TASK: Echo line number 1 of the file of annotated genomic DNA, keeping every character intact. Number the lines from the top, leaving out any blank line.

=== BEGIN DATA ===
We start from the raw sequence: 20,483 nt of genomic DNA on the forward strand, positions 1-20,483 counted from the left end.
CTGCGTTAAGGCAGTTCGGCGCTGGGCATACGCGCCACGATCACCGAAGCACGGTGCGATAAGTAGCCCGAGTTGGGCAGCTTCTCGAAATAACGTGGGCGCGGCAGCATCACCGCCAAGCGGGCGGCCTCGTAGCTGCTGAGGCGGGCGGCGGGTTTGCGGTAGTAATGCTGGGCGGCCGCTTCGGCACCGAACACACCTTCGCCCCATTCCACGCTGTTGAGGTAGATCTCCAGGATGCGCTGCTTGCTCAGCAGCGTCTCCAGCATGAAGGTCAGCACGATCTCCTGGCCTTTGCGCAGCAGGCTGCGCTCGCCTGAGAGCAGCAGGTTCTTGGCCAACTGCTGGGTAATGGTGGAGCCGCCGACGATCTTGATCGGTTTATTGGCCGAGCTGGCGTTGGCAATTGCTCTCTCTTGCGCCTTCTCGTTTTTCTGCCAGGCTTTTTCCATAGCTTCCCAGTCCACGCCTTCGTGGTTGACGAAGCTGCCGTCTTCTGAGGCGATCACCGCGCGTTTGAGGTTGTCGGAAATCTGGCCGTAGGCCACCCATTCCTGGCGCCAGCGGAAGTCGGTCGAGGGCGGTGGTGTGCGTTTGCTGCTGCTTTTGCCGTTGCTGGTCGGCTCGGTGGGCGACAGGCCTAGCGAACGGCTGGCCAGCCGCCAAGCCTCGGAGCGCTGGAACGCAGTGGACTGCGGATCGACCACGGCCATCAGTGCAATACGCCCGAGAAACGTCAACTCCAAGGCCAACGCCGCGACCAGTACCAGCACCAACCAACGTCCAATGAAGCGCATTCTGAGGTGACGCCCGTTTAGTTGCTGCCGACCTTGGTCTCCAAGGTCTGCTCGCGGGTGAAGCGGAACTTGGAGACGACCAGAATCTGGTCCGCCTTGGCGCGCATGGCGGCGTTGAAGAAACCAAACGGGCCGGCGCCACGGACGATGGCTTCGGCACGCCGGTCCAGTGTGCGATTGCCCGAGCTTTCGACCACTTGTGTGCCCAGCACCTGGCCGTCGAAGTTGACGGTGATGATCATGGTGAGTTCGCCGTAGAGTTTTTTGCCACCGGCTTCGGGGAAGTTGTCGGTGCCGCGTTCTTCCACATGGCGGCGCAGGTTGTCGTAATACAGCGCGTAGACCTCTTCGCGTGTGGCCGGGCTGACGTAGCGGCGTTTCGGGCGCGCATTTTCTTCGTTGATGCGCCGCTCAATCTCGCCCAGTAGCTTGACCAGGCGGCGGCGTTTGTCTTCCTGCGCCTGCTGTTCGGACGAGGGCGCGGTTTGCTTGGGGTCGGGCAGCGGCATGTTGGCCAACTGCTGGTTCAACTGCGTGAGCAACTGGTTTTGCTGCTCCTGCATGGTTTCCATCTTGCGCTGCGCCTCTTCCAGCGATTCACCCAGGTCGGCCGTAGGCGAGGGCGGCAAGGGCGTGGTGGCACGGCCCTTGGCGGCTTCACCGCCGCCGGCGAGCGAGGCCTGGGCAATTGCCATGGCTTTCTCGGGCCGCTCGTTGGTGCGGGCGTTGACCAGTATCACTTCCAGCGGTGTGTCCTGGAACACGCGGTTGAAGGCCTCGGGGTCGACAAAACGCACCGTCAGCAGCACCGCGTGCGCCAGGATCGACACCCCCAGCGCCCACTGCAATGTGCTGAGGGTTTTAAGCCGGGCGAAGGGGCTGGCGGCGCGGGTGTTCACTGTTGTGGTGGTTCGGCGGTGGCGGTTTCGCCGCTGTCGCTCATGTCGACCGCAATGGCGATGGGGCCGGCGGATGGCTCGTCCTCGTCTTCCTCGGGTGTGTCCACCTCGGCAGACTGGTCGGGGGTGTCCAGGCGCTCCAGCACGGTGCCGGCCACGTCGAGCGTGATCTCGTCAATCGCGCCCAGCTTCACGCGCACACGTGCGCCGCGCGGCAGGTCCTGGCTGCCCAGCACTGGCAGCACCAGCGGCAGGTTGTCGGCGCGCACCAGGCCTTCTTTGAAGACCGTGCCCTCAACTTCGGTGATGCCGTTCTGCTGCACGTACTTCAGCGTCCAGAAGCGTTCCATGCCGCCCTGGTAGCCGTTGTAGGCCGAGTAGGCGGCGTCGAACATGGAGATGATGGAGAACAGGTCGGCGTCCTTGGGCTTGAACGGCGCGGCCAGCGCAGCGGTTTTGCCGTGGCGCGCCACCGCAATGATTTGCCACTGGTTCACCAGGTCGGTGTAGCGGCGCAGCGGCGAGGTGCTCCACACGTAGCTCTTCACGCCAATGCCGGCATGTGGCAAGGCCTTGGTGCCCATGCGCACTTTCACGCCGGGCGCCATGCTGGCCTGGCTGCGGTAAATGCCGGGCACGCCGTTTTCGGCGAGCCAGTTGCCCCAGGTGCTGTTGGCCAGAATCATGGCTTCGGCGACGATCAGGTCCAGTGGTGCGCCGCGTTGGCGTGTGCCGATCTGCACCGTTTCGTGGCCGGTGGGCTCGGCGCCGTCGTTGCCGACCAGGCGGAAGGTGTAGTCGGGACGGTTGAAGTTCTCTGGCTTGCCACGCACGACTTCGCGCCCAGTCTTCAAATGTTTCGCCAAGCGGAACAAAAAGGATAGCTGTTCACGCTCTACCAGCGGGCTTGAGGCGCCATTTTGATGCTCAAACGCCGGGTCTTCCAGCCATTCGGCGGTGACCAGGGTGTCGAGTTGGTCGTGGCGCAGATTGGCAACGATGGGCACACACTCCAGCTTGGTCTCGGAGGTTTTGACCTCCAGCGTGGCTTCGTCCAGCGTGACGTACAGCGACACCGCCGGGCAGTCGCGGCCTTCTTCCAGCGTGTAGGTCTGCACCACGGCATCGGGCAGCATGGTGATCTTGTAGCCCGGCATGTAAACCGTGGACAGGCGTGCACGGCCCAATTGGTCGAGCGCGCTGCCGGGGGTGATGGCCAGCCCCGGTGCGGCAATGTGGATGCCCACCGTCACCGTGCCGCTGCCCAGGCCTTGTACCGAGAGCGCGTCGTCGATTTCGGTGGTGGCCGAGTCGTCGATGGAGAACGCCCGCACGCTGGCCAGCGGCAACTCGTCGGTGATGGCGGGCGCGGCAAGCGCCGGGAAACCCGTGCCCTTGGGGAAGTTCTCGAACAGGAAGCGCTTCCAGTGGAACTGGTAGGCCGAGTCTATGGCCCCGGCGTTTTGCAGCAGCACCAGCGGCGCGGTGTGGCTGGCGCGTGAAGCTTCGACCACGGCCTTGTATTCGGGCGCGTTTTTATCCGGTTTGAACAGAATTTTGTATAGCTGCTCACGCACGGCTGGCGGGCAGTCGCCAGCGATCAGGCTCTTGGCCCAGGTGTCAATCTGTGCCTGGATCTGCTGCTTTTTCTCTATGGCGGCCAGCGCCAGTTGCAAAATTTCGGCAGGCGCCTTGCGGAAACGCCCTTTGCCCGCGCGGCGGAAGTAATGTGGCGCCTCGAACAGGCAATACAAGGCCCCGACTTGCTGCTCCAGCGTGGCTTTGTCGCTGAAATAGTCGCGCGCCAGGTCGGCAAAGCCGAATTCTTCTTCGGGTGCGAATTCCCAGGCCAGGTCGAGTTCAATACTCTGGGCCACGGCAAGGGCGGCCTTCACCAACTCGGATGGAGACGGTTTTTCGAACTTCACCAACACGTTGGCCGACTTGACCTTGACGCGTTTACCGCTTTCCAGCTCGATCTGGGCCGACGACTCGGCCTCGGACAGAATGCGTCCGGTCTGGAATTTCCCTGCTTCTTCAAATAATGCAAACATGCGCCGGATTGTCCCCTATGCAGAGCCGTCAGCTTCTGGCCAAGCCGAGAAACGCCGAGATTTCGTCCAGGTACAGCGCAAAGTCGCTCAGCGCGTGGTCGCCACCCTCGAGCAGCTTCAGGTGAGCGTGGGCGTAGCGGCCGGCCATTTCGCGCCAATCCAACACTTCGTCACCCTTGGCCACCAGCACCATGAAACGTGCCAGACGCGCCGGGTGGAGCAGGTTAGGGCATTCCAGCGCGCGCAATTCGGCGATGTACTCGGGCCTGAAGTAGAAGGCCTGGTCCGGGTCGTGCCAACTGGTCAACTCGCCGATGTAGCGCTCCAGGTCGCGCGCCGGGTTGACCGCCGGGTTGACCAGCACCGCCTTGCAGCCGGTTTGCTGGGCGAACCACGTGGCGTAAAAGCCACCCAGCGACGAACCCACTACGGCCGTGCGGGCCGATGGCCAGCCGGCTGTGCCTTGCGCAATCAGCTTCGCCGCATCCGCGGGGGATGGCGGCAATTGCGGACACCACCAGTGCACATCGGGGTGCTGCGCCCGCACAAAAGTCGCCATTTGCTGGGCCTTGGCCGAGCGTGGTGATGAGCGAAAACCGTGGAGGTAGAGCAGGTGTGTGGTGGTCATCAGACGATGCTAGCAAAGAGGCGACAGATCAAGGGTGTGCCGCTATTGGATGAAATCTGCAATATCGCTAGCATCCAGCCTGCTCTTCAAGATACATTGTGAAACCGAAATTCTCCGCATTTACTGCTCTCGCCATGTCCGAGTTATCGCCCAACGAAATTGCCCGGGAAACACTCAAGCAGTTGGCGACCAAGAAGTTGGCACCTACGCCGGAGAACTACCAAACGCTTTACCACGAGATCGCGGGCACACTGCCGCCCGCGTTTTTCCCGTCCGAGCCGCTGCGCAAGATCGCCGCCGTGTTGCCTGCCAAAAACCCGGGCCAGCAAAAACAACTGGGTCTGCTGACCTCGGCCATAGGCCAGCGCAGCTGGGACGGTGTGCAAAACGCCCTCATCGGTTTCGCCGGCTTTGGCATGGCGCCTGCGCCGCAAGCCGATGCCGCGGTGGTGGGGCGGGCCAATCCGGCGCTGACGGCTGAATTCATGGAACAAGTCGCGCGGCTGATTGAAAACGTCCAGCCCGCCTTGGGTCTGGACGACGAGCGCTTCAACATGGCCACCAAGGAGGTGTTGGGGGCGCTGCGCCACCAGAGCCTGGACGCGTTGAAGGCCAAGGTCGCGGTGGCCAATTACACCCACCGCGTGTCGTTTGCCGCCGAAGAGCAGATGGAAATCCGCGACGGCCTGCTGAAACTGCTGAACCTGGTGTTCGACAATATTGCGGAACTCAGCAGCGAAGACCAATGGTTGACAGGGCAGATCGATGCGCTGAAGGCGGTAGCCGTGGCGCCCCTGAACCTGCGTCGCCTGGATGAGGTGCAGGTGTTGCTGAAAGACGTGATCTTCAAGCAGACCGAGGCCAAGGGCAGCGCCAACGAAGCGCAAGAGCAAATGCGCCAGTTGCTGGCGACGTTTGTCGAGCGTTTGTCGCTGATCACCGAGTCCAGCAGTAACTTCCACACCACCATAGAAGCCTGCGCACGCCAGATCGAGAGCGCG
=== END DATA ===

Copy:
We start from the raw sequence: 20,483 nt of genomic DNA on the forward strand, positions 1-20,483 counted from the left end.